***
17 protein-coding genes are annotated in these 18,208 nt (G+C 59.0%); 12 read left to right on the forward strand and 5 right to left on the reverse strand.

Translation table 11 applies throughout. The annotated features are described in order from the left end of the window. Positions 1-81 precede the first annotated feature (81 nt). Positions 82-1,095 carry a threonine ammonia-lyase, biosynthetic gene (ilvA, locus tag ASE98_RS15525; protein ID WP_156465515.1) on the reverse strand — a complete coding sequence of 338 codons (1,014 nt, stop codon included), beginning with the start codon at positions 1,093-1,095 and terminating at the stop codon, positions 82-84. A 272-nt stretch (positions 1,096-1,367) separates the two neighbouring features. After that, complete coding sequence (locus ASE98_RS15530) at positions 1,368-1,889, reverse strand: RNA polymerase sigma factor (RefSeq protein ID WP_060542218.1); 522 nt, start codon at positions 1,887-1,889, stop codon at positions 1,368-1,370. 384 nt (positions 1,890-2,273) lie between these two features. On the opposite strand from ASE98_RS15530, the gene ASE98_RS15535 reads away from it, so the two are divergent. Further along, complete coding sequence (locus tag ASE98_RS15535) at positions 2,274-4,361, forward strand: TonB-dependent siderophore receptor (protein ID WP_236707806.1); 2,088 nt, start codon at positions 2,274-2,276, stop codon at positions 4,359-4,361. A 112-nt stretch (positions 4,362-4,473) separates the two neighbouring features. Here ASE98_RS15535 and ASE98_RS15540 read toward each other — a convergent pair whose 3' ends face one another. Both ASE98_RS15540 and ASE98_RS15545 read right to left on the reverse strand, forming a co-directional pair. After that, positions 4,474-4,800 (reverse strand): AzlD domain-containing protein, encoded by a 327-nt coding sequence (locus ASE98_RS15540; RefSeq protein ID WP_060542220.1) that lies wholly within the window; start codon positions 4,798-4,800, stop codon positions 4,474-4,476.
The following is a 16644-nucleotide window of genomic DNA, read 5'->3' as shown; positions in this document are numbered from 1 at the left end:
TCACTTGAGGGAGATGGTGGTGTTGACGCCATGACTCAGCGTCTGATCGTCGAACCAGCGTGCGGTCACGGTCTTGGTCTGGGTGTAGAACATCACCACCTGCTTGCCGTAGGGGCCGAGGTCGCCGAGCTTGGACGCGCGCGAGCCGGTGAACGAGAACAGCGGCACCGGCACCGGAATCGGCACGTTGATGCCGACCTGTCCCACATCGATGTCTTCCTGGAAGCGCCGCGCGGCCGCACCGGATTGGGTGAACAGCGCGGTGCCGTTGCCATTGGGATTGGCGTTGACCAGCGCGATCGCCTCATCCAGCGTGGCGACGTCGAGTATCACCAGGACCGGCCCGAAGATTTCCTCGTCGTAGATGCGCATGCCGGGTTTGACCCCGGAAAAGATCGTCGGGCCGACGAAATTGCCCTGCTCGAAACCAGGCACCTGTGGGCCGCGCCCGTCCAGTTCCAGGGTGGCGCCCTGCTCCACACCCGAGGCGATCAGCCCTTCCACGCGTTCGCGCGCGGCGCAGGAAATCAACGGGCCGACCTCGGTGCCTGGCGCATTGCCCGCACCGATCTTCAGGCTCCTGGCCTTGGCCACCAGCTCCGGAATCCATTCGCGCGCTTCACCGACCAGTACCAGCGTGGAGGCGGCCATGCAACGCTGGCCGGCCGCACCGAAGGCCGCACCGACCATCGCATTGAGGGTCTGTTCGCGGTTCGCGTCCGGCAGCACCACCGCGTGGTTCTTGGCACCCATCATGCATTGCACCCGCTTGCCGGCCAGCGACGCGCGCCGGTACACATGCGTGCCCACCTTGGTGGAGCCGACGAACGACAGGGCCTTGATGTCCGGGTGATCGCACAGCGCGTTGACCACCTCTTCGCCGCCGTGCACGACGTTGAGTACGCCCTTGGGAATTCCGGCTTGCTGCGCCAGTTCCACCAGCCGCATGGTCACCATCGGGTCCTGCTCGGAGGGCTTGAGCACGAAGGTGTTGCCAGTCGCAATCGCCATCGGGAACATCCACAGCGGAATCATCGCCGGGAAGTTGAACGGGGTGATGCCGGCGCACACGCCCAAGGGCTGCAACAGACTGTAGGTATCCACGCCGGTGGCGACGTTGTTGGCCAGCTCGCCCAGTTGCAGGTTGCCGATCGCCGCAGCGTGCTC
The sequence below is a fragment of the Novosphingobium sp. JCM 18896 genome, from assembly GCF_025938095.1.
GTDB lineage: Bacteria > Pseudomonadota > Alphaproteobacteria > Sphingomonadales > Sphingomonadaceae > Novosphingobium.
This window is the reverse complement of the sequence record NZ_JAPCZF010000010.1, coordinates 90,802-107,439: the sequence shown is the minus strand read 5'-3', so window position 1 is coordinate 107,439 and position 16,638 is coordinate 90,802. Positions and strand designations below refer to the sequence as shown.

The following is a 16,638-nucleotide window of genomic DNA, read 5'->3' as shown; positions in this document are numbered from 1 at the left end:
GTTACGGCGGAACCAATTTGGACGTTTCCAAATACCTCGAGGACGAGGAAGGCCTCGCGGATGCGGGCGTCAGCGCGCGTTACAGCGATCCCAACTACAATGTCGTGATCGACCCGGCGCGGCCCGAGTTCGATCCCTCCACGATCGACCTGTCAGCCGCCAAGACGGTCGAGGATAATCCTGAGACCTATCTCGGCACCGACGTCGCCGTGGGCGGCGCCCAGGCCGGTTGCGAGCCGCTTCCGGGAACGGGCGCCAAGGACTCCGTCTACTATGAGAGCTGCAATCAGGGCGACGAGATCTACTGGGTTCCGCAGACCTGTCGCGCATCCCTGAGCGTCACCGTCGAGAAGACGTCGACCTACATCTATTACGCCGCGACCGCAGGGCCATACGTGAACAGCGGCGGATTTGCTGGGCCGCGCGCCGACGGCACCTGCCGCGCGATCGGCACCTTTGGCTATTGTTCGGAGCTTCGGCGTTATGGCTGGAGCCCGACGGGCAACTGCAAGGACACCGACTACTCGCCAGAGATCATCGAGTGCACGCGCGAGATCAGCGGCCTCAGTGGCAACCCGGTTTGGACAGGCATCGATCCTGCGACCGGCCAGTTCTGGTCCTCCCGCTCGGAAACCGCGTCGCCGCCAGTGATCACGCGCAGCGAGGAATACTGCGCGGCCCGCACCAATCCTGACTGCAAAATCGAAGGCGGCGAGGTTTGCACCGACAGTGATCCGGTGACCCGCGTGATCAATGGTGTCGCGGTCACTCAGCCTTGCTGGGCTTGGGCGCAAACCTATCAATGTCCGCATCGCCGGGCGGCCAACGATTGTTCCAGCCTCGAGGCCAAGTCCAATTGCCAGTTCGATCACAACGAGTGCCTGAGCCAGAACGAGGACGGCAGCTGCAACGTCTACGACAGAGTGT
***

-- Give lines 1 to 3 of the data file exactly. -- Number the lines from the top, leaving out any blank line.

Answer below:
17 protein-coding genes are annotated in these 18,208 nt (G+C 59.0%); 12 read left to right on the forward strand and 5 right to left on the reverse strand.

Translation table 11 applies throughout. The annotated features are described in order from the left end of the window. Positions 1-81 precede the first annotated feature (81 nt). Positions 82-1,095 carry a threonine ammonia-lyase, biosynthetic gene (ilvA, locus tag ASE98_RS15525; protein ID WP_156465515.1) on the reverse strand — a complete coding sequence of 338 codons (1,014 nt, stop codon included), beginning with the start codon at positions 1,093-1,095 and terminating at the stop codon, positions 82-84. A 272-nt stretch (positions 1,096-1,367) separates the two neighbouring features. After that, complete coding sequence (locus ASE98_RS15530) at positions 1,368-1,889, reverse strand: RNA polymerase sigma factor (RefSeq protein ID WP_060542218.1); 522 nt, start codon at positions 1,887-1,889, stop codon at positions 1,368-1,370. 384 nt (positions 1,890-2,273) lie between these two features. On the opposite strand from ASE98_RS15530, the gene ASE98_RS15535 reads away from it, so the two are divergent. Further along, complete coding sequence (locus tag ASE98_RS15535) at positions 2,274-4,361, forward strand: TonB-dependent siderophore receptor (protein ID WP_236707806.1); 2,088 nt, start codon at positions 2,274-2,276, stop codon at positions 4,359-4,361. A 112-nt stretch (positions 4,362-4,473) separates the two neighbouring features. Here ASE98_RS15535 and ASE98_RS15540 read toward each other — a convergent pair whose 3' ends face one another. Both ASE98_RS15540 and ASE98_RS15545 read right to left on the reverse strand, forming a co-directional pair. After that, positions 4,474-4,800 (reverse strand): AzlD domain-containing protein, encoded by a 327-nt coding sequence (locus ASE98_RS15540; RefSeq protein ID WP_060542220.1) that lies wholly within the window; start codon positions 4,798-4,800, stop codon positions 4,474-4,476.
The following is a 16644-nucleotide window of genomic DNA, read 5'->3' as shown; positions in this document are numbered from 1 at the left end: